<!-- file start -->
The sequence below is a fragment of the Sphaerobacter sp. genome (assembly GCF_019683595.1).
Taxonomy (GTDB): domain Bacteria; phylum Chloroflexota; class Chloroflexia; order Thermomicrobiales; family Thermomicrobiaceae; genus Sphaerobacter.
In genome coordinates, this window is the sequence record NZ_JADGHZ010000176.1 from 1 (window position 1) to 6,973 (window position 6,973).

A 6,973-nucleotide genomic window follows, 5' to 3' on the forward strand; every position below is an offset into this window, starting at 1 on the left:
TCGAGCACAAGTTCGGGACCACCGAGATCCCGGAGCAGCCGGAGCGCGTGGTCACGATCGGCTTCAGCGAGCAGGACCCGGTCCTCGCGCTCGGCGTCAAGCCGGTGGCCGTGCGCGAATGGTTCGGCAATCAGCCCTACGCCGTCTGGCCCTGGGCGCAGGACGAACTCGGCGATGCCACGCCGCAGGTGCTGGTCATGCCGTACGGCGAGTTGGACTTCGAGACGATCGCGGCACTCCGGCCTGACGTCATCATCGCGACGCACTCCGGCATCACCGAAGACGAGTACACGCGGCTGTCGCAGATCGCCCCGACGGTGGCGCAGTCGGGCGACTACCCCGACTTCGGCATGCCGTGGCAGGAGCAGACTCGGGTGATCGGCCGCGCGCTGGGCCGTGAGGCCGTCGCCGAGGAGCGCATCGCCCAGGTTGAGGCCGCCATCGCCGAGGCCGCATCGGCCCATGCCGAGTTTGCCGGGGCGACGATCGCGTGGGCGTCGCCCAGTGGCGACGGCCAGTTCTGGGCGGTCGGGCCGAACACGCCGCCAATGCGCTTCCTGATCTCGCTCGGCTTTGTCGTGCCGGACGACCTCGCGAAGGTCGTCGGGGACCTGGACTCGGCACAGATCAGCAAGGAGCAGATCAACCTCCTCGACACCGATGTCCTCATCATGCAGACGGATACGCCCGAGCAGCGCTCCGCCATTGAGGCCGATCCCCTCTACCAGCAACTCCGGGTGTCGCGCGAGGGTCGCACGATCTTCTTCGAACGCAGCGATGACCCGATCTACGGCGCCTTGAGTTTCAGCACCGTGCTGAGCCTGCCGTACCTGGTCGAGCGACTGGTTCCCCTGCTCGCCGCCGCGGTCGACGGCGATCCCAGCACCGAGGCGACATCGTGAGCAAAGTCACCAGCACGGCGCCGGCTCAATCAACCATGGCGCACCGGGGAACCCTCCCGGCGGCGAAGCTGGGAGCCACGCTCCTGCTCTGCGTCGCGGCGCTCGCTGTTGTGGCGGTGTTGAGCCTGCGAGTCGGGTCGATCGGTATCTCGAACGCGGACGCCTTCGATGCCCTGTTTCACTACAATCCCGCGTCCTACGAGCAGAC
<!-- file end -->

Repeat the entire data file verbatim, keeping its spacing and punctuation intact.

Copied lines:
The sequence below is a fragment of the Sphaerobacter sp. genome (assembly GCF_019683595.1).
Taxonomy (GTDB): domain Bacteria; phylum Chloroflexota; class Chloroflexia; order Thermomicrobiales; family Thermomicrobiaceae; genus Sphaerobacter.
In genome coordinates, this window is the sequence record NZ_JADGHZ010000176.1 from 1 (window position 1) to 6,973 (window position 6,973).

A 6,973-nucleotide genomic window follows, 5' to 3' on the forward strand; every position below is an offset into this window, starting at 1 on the left:
TCGAGCACAAGTTCGGGACCACCGAGATCCCGGAGCAGCCGGAGCGCGTGGTCACGATCGGCTTCAGCGAGCAGGACCCGGTCCTCGCGCTCGGCGTCAAGCCGGTGGCCGTGCGCGAATGGTTCGGCAATCAGCCCTACGCCGTCTGGCCCTGGGCGCAGGACGAACTCGGCGATGCCACGCCGCAGGTGCTGGTCATGCCGTACGGCGAGTTGGACTTCGAGACGATCGCGGCACTCCGGCCTGACGTCATCATCGCGACGCACTCCGGCATCACCGAAGACGAGTACACGCGGCTGTCGCAGATCGCCCCGACGGTGGCGCAGTCGGGCGACTACCCCGACTTCGGCATGCCGTGGCAGGAGCAGACTCGGGTGATCGGCCGCGCGCTGGGCCGTGAGGCCGTCGCCGAGGAGCGCATCGCCCAGGTTGAGGCCGCCATCGCCGAGGCCGCATCGGCCCATGCCGAGTTTGCCGGGGCGACGATCGCGTGGGCGTCGCCCAGTGGCGACGGCCAGTTCTGGGCGGTCGGGCCGAACACGCCGCCAATGCGCTTCCTGATCTCGCTCGGCTTTGTCGTGCCGGACGACCTCGCGAAGGTCGTCGGGGACCTGGACTCGGCACAGATCAGCAAGGAGCAGATCAACCTCCTCGACACCGATGTCCTCATCATGCAGACGGATACGCCCGAGCAGCGCTCCGCCATTGAGGCCGATCCCCTCTACCAGCAACTCCGGGTGTCGCGCGAGGGTCGCACGATCTTCTTCGAACGCAGCGATGACCCGATCTACGGCGCCTTGAGTTTCAGCACCGTGCTGAGCCTGCCGTACCTGGTCGAGCGACTGGTTCCCCTGCTCGCCGCCGCGGTCGACGGCGATCCCAGCACCGAGGCGACATCGTGAGCAAAGTCACCAGCACGGCGCCGGCTCAATCAACCATGGCGCACCGGGGAACCCTCCCGGCGGCGAAGCTGGGAGCCACGCTCCTGCTCTGCGTCGCGGCGCTCGCTGTTGTGGCGGTGTTGAGCCTGCGAGTCGGGTCGATCGGTATCTCGAACGCGGACGCCTTCGATGCCCTGTTTCACTACAATCCCGCGTCCTACGAGCAGAC